Be prepared and ask questions
- What should I expect?
- Will there be much pain?
- Where will pain occur?
- How long is the pain going to last?
- Will there be side effects from my pain medicine?
Design your pain control plan
- What choices do I have about pain medicine?
- Review pain control methods that have worked well for you, in the past.
- Ask your doctor about ways to relax.
- Take or ask for pain relief medicine when pain begins. It is easier to prevent or relieve pain before it becomes too bad.
- Some activities may make pain worse. Take your pain medicine first.
- Your doctor and nurses use a 0 to 10 "pain rating scale" to report your pain (see scale below). "0" means no pain, and "10" means the worst possible pain. Reporting pain as a number helps them to understand how well your pain control plan is working and if your pain control plan needs any changes.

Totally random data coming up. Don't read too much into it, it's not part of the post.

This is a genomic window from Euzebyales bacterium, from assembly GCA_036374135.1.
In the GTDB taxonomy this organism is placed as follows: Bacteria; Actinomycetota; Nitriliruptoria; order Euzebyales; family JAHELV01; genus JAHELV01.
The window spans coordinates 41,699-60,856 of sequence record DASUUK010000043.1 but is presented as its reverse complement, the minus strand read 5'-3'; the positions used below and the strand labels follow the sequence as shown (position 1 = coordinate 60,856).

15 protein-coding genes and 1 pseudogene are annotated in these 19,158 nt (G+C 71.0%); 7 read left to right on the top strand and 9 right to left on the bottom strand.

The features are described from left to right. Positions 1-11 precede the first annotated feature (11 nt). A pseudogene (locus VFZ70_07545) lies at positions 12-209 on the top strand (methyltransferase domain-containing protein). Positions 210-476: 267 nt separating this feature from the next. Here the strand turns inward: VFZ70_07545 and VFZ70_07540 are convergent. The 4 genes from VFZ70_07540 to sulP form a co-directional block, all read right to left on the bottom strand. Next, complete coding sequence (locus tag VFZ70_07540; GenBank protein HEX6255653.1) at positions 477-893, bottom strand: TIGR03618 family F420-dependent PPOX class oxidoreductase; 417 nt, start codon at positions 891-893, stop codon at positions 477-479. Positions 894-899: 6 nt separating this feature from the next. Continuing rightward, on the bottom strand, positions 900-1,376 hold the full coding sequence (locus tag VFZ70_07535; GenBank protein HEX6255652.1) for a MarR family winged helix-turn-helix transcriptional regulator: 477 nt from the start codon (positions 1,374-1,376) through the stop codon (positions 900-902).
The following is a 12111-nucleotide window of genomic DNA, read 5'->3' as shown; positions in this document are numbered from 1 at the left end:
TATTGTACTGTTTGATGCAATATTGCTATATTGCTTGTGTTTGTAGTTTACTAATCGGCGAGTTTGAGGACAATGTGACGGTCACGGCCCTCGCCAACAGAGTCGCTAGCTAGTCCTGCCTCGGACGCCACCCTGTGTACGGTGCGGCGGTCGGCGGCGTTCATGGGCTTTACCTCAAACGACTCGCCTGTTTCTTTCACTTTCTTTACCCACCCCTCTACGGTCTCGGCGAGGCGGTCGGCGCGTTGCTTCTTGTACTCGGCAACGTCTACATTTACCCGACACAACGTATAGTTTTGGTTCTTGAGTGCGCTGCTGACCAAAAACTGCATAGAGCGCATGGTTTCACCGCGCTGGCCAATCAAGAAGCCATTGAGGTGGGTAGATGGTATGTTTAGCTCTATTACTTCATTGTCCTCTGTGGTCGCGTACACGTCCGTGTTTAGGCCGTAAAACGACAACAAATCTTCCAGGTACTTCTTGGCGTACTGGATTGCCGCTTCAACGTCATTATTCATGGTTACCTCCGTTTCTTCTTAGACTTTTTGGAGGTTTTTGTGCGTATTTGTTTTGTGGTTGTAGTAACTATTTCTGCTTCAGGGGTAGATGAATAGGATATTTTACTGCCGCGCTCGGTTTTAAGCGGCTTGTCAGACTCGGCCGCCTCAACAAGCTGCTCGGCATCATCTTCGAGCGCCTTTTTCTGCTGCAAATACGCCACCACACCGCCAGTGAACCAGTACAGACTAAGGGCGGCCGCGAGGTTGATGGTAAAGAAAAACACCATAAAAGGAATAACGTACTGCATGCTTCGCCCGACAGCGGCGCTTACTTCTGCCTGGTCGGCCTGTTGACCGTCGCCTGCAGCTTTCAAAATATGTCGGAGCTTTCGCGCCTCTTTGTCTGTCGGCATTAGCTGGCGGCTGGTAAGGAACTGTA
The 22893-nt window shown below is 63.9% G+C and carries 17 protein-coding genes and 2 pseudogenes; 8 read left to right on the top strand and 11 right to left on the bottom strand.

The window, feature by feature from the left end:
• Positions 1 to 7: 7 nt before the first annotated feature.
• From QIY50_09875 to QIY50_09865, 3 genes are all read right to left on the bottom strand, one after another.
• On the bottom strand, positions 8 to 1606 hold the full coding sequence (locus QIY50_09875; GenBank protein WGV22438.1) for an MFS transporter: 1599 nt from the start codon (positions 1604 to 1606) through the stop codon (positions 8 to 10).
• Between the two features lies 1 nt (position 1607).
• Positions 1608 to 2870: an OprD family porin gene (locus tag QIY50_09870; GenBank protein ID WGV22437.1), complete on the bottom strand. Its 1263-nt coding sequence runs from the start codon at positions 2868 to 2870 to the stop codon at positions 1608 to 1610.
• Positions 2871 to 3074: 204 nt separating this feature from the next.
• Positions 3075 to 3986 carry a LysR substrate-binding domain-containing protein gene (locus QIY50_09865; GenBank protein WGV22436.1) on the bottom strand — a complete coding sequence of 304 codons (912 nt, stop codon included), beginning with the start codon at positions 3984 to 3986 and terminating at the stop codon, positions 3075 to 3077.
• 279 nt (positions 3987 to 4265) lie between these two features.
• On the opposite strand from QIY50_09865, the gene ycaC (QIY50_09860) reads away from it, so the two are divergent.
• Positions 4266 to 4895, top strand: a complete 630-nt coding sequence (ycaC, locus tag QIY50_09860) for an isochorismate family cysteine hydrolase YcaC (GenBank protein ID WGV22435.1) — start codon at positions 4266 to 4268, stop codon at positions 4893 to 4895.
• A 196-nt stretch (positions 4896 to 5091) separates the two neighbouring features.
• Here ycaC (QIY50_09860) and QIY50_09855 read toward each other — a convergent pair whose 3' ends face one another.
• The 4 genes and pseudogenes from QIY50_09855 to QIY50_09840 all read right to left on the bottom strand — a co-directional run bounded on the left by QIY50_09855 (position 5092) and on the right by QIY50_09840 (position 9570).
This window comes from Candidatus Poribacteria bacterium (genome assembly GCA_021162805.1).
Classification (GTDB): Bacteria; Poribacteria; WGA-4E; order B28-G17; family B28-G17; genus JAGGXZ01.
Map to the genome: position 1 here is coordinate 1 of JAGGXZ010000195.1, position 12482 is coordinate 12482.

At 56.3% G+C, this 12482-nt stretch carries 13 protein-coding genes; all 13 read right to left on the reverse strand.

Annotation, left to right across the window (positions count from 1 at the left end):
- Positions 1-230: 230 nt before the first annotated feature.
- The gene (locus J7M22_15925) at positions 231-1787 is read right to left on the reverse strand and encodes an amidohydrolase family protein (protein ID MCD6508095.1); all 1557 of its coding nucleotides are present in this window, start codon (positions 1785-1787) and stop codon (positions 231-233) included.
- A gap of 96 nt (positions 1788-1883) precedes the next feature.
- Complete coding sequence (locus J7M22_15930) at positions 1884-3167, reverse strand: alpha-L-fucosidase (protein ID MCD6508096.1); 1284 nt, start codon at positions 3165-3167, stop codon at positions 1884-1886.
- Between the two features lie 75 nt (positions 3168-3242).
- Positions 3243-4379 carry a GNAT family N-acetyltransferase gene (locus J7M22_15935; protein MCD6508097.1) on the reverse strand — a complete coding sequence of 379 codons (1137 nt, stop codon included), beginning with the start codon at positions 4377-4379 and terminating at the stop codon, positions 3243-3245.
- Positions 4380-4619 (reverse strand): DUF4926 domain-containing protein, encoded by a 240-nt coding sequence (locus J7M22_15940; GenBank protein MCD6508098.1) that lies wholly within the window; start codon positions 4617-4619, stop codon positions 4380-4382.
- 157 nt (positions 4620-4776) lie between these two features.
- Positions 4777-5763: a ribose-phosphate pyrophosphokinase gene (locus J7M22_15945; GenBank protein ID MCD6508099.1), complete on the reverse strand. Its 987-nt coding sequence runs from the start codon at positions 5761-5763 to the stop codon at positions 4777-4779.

If you stay in the hospital after surgery, you and your nurse will set a pain "comfort goal." Your nurse will talk with you about the amount of pain with which you are comfortable. Your pain should not prevent you from daily activities, such as sleeping, eating, short walks or deep breathing.